You’ve probably come across a version of this guilt trip: when there’s so much injustice and destruction in the world, and so little time to change it, isn’t art a trivial indulgence?
It’s a false dichotomy, of course, as if art and positive social causes cannot co-exist, and it ignores how creativity and beauty can bring meaning to even the most meagre material circumstances. But I’ve still found myself thinking it from time to time. When your ethics are grounded in real-world problems and each news cycle serves up fresh tragedy, art can indeed seem a guilty pleasure.
Last month, an interesting paper (PDF) by Dr Samuel Alexander at Melbourne Sustainable Society Institute argued the opposite — that far from being a petty distraction from the world’s problems, aesthetics are a crucial part of the solution. Cultural change may in fact precede macroeconomic or political change, and art is our best tool to reimagine culture.
It begins with the premise that the human condition is inherently aesthetic because reality is experienced through the lens of language. We interpret everything through concepts and vocabularies, organised into narratives — the stories we tell ourselves about the world and our place in it. ‘Cultures are, and have always been, founded upon stories, myths, and narratives that are always evolving, defining the contours of civilisation,’ writes Alexander in the opening essay of Art Against Empire, which features a collection of provocative images.
To Alexander, ‘politics and economics are tools in the service of story’. For example, the concepts of freedom and happiness can have different interpretations depending on the underlying ‘story’ of a society. If politics is partly about securing freedom, and economics is partly about advancing happiness, then how we imagine those concepts will flow through to the political and economic structures we create.
As Daniel Quinn laid bare in his great philosophical novel Ishmael, the big story of industrialisation — our foundational myth — is that we can continue to achieve rising affluence through technological progress. And so we look forward to better gadgets and more wealth, expecting each generation will have higher ‘standards of living’ than the last. We use the language of ‘development’ to imply that rich nations have reached maturity while poorer nations still have some growing to do. At an individual level, the story is of material wealth as a proxy for happiness.
Within this consumerist culture, aesthetics play a role in the sense of ‘tastes’. In the 1980s, French intellectual Pierre Bourdieu demonstrated the link between taste and class: while preferences in clothing, music and literature may seem natural, children pick it up from the society around them, and so certain cultures of consumption are markers for socio-economic status. What one civilisation considers wealthy or prestigious, another may consider shameful or tasteless. Our conventions around what is a ‘normal’ level of consumption aren’t innate but arise from culture and society.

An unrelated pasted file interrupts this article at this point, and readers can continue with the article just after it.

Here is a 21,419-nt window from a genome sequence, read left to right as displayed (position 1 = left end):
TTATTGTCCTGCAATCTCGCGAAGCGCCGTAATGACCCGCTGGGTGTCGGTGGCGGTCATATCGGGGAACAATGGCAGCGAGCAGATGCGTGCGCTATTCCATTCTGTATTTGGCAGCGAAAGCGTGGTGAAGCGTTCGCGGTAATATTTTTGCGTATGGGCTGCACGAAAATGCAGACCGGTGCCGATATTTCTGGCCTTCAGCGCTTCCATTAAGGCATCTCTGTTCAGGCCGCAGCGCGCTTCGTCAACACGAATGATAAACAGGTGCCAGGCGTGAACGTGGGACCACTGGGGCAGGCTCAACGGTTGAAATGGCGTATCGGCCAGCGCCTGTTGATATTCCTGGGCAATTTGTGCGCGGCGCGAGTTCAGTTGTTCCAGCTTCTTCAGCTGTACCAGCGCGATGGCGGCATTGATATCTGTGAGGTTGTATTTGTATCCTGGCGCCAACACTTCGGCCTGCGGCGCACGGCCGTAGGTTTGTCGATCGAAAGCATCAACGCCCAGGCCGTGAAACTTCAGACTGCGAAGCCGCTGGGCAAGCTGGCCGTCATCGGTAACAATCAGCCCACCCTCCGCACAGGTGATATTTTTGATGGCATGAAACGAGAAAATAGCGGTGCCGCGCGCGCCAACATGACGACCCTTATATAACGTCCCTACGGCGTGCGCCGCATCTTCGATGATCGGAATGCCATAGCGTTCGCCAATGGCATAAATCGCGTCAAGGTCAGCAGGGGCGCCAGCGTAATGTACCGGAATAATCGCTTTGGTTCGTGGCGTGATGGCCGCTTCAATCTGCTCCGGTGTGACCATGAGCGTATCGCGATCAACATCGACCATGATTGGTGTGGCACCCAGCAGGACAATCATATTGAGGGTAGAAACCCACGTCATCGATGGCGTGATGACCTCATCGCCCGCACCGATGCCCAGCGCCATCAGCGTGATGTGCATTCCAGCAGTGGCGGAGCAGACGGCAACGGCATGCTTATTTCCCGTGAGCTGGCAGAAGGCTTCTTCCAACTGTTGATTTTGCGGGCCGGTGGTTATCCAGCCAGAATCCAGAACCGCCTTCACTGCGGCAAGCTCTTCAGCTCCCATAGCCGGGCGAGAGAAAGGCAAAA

“To change the future, we must imagine it into existence. What we need, then, is inspiring visions of a better tomorrow. For this art isn’t a trivial indulgence, it’s vital work.”
So where does art come into it? Well it’s art and artists who shape tastes. Creating a new grand narrative of a more sustainable society is an act of imagination. This cultural change will foster systemic and structural changes in other realms of human endeavour.
Alexander quotes the critical theorist Herbert Marcuse, who wrote ‘art cannot change the world, but it can contribute to changing the consciousness and drives of the men and women who could change the world’. Or, as the novellist J. G. Ballard wrote, ‘many of the great cultural shifts that prepare the way for political change are largely aesthetic’.
Reading Alexander’s essay prompted some interesting observations. First, while a lot of effort goes into campaigning for action on climate change, few people are challenging the old story of technological progress and economic growth at any cost. In fact, clean energy sources like wind farms and solar panels are widely popular partly because they fit the narrative of never-ending technological advancement. But if the environment movement ultimately wants to question this paradigm, then will all the clean energy cheerleading look counterproductive in a decade’s time?
Second, while there’s now a plethora of artistic responses to the environmental crisis, so much of it is negative — either criticising the excesses of the present, or predicting destruction in the future. Where are the positive stories of a new, sustainable culture? This is the greatest contribution art can make, yet for every vision of a better world there are a hundred bleak dystopias.
From a creative point of view, this kind of negative art is predictable and timid. Criticising current society and then mapping its decline is easy because the detail already exists in people’s minds. You don’t have to invent new social, cultural or political structures, merely show the existing ones unravelling.
On the other hand, imagining a new, better society is much more difficult because all these details have to be invented, and then they inevitably come across as impossible or unrealistic to people still immersed in the current story. That’s why there are so few works of utopian fiction: it’s damn hard to pull off.
But to change the future, we must imagine it into existence. What we need, then, is inspiring visions of a better tomorrow. For this art isn’t a trivial indulgence, it’s vital work. That’s why the activist’s guilt trip — that we shouldn’t waste time on aesthetics when there are bigger problems in the world — isn’t very helpful. Instead, we should encourage artists to engage with the social and environmental issues, creating a new story for us all.